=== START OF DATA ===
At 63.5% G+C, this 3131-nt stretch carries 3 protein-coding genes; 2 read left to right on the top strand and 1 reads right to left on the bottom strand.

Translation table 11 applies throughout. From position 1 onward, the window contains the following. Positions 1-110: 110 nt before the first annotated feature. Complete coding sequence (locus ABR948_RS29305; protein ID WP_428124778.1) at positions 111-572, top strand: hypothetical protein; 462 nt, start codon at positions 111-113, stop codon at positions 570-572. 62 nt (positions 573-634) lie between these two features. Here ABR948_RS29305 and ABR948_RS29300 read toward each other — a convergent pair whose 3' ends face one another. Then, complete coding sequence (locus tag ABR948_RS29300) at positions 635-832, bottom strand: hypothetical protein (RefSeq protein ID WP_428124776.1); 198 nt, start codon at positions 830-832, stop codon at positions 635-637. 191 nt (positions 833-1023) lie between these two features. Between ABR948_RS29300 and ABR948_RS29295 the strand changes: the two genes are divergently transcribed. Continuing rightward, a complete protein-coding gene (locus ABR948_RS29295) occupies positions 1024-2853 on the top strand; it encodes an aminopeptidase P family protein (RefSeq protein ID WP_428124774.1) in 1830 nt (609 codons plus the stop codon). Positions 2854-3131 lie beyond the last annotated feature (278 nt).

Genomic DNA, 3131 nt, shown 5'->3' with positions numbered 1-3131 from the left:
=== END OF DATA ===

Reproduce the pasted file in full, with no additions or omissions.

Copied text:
At 63.5% G+C, this 3131-nt stretch carries 3 protein-coding genes; 2 read left to right on the top strand and 1 reads right to left on the bottom strand.

Translation table 11 applies throughout. From position 1 onward, the window contains the following. Positions 1-110: 110 nt before the first annotated feature. Complete coding sequence (locus ABR948_RS29305; protein ID WP_428124778.1) at positions 111-572, top strand: hypothetical protein; 462 nt, start codon at positions 111-113, stop codon at positions 570-572. 62 nt (positions 573-634) lie between these two features. Here ABR948_RS29305 and ABR948_RS29300 read toward each other — a convergent pair whose 3' ends face one another. Then, complete coding sequence (locus tag ABR948_RS29300) at positions 635-832, bottom strand: hypothetical protein (RefSeq protein ID WP_428124776.1); 198 nt, start codon at positions 830-832, stop codon at positions 635-637. 191 nt (positions 833-1023) lie between these two features. Between ABR948_RS29300 and ABR948_RS29295 the strand changes: the two genes are divergently transcribed. Continuing rightward, a complete protein-coding gene (locus ABR948_RS29295) occupies positions 1024-2853 on the top strand; it encodes an aminopeptidase P family protein (RefSeq protein ID WP_428124774.1) in 1830 nt (609 codons plus the stop codon). Positions 2854-3131 lie beyond the last annotated feature (278 nt).

Genomic DNA, 3131 nt, shown 5'->3' with positions numbered 1-3131 from the left: